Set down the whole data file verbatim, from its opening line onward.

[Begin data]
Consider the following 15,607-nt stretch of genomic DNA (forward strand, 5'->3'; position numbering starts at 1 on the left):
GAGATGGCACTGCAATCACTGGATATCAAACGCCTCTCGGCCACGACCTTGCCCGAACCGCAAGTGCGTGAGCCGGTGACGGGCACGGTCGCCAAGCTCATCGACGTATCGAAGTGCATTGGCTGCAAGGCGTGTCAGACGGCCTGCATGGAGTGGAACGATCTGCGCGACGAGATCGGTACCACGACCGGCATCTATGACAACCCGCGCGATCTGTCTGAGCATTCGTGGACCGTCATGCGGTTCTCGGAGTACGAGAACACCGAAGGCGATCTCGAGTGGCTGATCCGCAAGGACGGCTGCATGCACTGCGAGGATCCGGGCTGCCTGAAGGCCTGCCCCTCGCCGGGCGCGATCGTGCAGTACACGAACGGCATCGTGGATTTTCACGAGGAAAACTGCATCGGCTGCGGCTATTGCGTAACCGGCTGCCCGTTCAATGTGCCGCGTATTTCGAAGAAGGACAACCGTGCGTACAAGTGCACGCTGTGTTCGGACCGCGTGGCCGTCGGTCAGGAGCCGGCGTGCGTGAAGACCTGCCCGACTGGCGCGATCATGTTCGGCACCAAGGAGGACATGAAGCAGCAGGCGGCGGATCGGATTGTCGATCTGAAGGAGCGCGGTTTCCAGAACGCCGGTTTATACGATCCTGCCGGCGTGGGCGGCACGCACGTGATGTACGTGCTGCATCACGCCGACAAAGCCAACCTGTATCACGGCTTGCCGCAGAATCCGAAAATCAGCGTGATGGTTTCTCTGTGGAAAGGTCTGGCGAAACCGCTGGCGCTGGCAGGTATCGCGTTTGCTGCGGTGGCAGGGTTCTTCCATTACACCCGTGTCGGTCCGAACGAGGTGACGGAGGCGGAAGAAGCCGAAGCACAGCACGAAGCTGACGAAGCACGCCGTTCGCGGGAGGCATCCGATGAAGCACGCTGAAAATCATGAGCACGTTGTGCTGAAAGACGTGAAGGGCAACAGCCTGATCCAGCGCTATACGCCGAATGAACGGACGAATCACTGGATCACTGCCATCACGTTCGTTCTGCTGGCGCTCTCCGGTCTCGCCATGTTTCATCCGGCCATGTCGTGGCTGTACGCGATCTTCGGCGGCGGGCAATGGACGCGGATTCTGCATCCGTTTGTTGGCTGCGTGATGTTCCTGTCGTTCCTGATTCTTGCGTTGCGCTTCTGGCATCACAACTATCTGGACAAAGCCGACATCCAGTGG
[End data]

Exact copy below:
Consider the following 15,607-nt stretch of genomic DNA (forward strand, 5'->3'; position numbering starts at 1 on the left):
GAGATGGCACTGCAATCACTGGATATCAAACGCCTCTCGGCCACGACCTTGCCCGAACCGCAAGTGCGTGAGCCGGTGACGGGCACGGTCGCCAAGCTCATCGACGTATCGAAGTGCATTGGCTGCAAGGCGTGTCAGACGGCCTGCATGGAGTGGAACGATCTGCGCGACGAGATCGGTACCACGACCGGCATCTATGACAACCCGCGCGATCTGTCTGAGCATTCGTGGACCGTCATGCGGTTCTCGGAGTACGAGAACACCGAAGGCGATCTCGAGTGGCTGATCCGCAAGGACGGCTGCATGCACTGCGAGGATCCGGGCTGCCTGAAGGCCTGCCCCTCGCCGGGCGCGATCGTGCAGTACACGAACGGCATCGTGGATTTTCACGAGGAAAACTGCATCGGCTGCGGCTATTGCGTAACCGGCTGCCCGTTCAATGTGCCGCGTATTTCGAAGAAGGACAACCGTGCGTACAAGTGCACGCTGTGTTCGGACCGCGTGGCCGTCGGTCAGGAGCCGGCGTGCGTGAAGACCTGCCCGACTGGCGCGATCATGTTCGGCACCAAGGAGGACATGAAGCAGCAGGCGGCGGATCGGATTGTCGATCTGAAGGAGCGCGGTTTCCAGAACGCCGGTTTATACGATCCTGCCGGCGTGGGCGGCACGCACGTGATGTACGTGCTGCATCACGCCGACAAAGCCAACCTGTATCACGGCTTGCCGCAGAATCCGAAAATCAGCGTGATGGTTTCTCTGTGGAAAGGTCTGGCGAAACCGCTGGCGCTGGCAGGTATCGCGTTTGCTGCGGTGGCAGGGTTCTTCCATTACACCCGTGTCGGTCCGAACGAGGTGACGGAGGCGGAAGAAGCCGAAGCACAGCACGAAGCTGACGAAGCACGCCGTTCGCGGGAGGCATCCGATGAAGCACGCTGAAAATCATGAGCACGTTGTGCTGAAAGACGTGAAGGGCAACAGCCTGATCCAGCGCTATACGCCGAATGAACGGACGAATCACTGGATCACTGCCATCACGTTCGTTCTGCTGGCGCTCTCCGGTCTCGCCATGTTTCATCCGGCCATGTCGTGGCTGTACGCGATCTTCGGCGGCGGGCAATGGACGCGGATTCTGCATCCGTTTGTTGGCTGCGTGATGTTCCTGTCGTTCCTGATTCTTGCGTTGCGCTTCTGGCATCACAACTATCTGGACAAAGCCGACATCCAGTGG